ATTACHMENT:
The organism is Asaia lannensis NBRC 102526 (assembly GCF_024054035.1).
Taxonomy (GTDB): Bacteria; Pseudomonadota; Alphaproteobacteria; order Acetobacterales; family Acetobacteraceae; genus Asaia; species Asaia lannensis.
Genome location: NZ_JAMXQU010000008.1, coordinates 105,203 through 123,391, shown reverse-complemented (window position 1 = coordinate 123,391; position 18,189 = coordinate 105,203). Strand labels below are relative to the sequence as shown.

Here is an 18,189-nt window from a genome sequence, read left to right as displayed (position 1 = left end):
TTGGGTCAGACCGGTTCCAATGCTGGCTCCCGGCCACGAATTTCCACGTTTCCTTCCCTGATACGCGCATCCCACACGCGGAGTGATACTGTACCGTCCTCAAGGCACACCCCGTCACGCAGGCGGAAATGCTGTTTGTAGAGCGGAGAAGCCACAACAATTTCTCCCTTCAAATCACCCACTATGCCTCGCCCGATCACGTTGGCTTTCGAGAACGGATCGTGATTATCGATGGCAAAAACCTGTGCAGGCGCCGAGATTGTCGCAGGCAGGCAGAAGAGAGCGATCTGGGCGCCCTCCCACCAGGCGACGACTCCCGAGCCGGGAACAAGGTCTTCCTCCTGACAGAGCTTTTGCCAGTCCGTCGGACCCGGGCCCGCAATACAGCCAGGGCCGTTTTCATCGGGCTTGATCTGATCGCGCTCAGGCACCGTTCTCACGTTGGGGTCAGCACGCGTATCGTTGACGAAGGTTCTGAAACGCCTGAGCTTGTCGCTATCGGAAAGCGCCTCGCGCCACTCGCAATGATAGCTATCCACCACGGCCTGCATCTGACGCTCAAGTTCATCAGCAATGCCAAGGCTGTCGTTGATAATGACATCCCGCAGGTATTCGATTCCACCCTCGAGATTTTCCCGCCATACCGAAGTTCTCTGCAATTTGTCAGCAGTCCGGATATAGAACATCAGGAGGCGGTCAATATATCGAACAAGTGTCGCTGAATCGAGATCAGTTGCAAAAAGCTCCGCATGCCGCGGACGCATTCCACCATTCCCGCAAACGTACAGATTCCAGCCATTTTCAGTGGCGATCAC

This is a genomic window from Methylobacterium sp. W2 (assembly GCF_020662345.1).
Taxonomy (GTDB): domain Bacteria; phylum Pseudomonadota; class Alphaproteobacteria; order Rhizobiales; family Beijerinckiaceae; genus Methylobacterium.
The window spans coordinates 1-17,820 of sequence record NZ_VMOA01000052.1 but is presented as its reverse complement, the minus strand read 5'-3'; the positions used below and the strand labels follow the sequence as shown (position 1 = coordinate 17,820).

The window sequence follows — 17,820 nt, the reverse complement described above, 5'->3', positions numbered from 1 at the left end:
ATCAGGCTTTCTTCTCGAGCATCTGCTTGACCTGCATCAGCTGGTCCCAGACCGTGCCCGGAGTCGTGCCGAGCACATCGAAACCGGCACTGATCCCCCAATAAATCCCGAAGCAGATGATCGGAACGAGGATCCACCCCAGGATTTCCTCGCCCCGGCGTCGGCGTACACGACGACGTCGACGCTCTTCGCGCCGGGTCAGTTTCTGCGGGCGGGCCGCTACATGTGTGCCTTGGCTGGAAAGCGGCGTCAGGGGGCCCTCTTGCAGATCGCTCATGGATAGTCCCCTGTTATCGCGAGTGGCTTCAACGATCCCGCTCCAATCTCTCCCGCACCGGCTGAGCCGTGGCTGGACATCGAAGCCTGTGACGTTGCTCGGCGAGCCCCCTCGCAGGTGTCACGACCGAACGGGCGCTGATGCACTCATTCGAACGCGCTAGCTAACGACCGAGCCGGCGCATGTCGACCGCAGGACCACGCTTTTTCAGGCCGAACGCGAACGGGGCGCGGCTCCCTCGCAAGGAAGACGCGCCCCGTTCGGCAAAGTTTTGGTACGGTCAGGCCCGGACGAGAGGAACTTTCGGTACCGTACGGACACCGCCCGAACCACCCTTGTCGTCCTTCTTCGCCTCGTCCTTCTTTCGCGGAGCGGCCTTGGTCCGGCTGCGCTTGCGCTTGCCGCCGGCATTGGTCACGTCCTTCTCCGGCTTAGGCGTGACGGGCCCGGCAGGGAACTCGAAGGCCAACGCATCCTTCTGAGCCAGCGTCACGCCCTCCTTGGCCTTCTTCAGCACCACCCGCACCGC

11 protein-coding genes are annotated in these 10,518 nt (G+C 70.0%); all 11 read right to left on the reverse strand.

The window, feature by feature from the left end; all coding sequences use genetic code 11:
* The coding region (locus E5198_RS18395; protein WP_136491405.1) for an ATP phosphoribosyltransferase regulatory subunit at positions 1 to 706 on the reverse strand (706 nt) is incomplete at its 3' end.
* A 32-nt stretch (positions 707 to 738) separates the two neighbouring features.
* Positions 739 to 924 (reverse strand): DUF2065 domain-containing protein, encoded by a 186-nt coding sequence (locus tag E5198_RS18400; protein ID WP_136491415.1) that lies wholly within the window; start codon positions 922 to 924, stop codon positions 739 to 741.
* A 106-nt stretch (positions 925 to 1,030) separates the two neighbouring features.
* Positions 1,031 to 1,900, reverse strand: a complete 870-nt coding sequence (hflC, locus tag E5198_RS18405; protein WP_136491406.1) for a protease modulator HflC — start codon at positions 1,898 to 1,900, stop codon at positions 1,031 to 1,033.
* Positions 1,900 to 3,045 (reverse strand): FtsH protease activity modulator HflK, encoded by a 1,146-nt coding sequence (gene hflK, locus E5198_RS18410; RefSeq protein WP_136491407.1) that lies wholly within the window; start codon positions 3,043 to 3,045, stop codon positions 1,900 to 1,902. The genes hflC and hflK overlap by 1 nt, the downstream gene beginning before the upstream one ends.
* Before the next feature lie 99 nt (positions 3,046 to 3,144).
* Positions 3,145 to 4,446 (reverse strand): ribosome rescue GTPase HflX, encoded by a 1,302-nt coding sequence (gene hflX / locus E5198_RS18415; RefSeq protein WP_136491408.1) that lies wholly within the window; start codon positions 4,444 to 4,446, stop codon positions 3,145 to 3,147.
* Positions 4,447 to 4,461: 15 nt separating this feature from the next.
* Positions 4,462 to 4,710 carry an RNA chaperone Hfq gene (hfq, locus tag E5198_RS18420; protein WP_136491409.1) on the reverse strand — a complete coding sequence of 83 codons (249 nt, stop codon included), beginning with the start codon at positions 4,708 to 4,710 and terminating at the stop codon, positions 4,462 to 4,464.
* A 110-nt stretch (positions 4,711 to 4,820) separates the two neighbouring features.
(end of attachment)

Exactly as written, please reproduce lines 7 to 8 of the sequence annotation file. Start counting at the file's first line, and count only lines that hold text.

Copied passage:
Taxonomy (GTDB): domain Bacteria; phylum Pseudomonadota; class Alphaproteobacteria; order Rhizobiales; family Beijerinckiaceae; genus Methylobacterium.
The window spans coordinates 1-17,820 of sequence record NZ_VMOA01000052.1 but is presented as its reverse complement, the minus strand read 5'-3'; the positions used below and the strand labels follow the sequence as shown (position 1 = coordinate 17,820).